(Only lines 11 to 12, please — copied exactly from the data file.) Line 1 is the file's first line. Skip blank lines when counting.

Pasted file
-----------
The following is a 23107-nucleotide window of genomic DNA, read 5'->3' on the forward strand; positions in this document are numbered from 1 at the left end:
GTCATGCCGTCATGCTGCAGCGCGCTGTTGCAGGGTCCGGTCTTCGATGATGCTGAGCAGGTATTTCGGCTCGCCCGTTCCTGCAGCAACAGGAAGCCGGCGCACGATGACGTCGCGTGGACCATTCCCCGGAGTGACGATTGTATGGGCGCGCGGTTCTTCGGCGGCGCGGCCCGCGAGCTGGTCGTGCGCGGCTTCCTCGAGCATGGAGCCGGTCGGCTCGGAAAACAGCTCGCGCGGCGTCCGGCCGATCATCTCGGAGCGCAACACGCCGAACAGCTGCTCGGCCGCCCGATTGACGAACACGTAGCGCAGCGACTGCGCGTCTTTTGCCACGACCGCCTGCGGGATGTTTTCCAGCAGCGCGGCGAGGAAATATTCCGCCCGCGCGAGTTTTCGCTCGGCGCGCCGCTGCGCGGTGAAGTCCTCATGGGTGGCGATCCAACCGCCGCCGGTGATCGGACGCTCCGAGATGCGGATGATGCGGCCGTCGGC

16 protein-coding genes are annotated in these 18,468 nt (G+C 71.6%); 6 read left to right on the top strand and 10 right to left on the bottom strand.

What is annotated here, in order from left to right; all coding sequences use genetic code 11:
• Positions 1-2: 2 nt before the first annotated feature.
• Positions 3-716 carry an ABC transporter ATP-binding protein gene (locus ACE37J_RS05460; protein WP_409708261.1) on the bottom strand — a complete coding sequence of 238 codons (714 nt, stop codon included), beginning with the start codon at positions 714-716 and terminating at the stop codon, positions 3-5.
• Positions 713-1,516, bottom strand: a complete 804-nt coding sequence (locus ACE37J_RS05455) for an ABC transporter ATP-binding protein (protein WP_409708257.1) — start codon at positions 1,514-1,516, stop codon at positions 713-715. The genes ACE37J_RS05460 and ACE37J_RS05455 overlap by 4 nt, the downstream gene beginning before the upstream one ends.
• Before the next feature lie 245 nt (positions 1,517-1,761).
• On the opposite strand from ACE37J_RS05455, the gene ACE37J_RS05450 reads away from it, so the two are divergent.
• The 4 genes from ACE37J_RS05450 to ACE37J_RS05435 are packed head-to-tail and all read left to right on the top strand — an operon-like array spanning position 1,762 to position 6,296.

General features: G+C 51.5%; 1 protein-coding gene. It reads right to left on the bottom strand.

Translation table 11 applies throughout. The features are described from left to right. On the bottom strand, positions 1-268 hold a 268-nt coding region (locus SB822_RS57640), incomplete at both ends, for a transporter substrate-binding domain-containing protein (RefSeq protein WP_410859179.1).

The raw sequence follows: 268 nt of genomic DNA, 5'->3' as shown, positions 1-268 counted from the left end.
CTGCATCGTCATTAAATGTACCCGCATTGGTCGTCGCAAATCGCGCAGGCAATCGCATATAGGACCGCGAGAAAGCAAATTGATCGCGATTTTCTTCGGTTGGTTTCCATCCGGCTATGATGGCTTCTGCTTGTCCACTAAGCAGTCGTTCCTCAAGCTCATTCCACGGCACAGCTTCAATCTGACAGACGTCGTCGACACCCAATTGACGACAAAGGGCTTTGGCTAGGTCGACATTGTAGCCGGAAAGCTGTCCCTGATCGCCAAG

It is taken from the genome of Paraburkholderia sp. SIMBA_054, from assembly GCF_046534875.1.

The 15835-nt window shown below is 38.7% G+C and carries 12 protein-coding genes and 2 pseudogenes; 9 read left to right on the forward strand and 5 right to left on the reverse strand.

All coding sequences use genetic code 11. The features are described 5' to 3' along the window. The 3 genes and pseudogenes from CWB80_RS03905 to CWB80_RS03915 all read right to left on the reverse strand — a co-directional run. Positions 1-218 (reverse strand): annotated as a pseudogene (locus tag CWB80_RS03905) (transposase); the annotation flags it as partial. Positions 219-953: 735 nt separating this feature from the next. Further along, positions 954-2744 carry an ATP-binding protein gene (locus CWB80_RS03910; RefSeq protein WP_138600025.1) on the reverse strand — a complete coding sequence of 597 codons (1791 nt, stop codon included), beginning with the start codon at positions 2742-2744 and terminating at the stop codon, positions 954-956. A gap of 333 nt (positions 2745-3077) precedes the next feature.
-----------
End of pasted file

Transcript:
General features: G+C 51.5%; 1 protein-coding gene. It reads right to left on the bottom strand.

Translation table 11 applies throughout. The features are described from left to right. On the bottom strand, positions 1-268 hold a 268-nt coding region (locus SB822_RS57640), incomplete at both ends, for a transporter substrate-binding domain-containing protein (RefSeq protein WP_410859179.1).